To understand how today’s smart building automation is ready for smart grid implementation, look at onsite power generation. Many facilities with heat-intensive uses, such as manufacturing plants, are already investing in co-generation, while facilities such as data centers are exploring combined heat and power (CHP) strategies. With the focus on energy efficiency and carbon reduction, distributed power strategies are expanding to other types of facilities.
Smart grid infrastructure would provide a market for excess energy generated at the site level, and would reduce the amount of energy lost in transmission. It is estimated that about 10 percent of energy from power plants is lost on the way to its destination, but the loss factor increases as the distance between the source and the end-use increases.
The U.S. Environmental Protection Agency, via its ENERGY STAR program, estimates that the country’s 4.8 million commercial buildings spend about $108 billion on energy, and 350,000 industrial plants use another $85 billion. ENERGY STAR also notes that about 30 percent of that energy is wasted. That’s potentially $65 billion a year that could be saved from better monitoring and management of energy in commercial buildings.
The reduction in greenhouse gas emissions is a bonus for cities, where governments are concerned about the effects of climate change. Cities also care about efficiency. But more than any other issue, city leaders are continually focused on competiveness for business attraction and expansion. Cities that work with their utilities and business communities to accelerate installation of smart grids stand a good chance of winning in the future.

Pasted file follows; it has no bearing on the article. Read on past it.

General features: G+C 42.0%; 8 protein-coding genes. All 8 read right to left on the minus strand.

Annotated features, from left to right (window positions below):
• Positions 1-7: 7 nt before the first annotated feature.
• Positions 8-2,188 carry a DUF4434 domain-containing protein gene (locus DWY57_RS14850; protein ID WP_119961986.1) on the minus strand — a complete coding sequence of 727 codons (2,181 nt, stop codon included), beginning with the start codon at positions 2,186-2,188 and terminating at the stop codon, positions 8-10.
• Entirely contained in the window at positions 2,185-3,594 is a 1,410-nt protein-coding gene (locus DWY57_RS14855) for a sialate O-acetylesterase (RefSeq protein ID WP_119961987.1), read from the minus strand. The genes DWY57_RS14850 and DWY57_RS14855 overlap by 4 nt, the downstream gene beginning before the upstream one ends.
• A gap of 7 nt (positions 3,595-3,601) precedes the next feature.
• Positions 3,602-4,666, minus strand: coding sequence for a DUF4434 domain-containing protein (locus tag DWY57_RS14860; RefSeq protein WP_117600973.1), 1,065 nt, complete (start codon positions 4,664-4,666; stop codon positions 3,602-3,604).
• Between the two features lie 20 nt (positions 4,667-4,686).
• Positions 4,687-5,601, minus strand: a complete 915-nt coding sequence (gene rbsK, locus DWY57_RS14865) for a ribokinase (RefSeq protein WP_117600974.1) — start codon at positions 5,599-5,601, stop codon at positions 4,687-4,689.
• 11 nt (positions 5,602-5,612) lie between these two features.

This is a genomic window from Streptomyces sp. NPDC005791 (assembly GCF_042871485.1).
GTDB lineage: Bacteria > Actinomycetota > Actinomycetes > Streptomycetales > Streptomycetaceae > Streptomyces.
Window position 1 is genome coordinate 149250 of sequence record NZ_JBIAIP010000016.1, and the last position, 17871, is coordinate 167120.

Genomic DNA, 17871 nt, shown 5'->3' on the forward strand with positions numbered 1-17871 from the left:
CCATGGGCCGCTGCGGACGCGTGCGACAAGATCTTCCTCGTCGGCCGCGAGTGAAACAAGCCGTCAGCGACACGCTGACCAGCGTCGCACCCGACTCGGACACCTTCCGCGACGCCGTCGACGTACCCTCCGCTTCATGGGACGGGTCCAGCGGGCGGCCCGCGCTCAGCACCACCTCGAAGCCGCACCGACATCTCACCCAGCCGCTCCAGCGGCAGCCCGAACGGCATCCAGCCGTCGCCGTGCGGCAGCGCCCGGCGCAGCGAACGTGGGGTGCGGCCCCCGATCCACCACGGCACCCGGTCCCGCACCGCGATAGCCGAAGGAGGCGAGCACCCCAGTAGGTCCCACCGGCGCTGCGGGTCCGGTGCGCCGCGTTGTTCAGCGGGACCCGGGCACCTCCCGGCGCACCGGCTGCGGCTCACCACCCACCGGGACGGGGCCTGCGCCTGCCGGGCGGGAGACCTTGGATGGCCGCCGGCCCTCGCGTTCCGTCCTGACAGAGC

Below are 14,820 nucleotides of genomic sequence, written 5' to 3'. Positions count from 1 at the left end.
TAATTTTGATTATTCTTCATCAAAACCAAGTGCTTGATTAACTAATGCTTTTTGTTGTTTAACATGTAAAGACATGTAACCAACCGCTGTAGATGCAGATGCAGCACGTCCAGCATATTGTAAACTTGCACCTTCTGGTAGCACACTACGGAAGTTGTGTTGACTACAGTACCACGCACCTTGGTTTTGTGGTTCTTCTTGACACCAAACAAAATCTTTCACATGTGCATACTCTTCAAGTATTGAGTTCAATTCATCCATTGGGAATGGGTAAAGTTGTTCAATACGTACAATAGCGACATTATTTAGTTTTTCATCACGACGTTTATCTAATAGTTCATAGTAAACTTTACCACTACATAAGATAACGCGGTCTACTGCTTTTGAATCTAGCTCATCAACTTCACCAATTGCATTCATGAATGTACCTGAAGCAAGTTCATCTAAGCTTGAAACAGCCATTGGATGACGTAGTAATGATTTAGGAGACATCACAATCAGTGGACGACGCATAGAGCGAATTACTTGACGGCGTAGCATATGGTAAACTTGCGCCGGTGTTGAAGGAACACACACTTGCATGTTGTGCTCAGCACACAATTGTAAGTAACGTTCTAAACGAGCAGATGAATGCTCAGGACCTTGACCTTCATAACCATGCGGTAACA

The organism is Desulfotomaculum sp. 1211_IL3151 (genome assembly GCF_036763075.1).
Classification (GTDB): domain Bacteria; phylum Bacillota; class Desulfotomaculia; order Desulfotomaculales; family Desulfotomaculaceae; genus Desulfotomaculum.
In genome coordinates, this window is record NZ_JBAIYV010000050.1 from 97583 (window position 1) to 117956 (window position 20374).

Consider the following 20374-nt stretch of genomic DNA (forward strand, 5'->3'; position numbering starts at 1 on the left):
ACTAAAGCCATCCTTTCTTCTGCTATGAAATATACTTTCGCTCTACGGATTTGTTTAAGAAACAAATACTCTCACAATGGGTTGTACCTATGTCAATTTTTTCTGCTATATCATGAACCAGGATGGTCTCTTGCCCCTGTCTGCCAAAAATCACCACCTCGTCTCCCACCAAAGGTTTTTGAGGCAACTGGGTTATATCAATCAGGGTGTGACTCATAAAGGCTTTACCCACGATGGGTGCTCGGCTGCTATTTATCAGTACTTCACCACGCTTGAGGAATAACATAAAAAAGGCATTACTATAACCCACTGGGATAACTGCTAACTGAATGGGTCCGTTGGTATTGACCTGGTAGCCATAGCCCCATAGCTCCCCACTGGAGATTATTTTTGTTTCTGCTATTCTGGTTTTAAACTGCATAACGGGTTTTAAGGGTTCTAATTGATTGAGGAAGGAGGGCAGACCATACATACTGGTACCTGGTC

Leave your comment below, or reply to others.
Please note that this comment section is for thoughtful, on-topic discussions. Admin approval is required for all comments. Your comment may be edited if it contains grammatical errors. Low effort, self-promotional, or impolite comments will be deleted.
Read more from MeetingoftheMinds.org
Spotlighting innovations in urban sustainability and connected technology
Since the Great Recession of 2008, the housing wealth gap has expanded to include not just Black and Brown Americans, but younger White Americans as well. Millennials and Generation Z Whites are now joining their Black and Brown peers in facing untenable housing precarity and blocked access to wealth. With wages stuck at 1980 levels and housing prices at least double (in inflation adjusted terms) what they were 40 years ago, many younger Americans, most with college degrees, are giving up on buying a home and even struggle to rent apartments suitable for raising a family.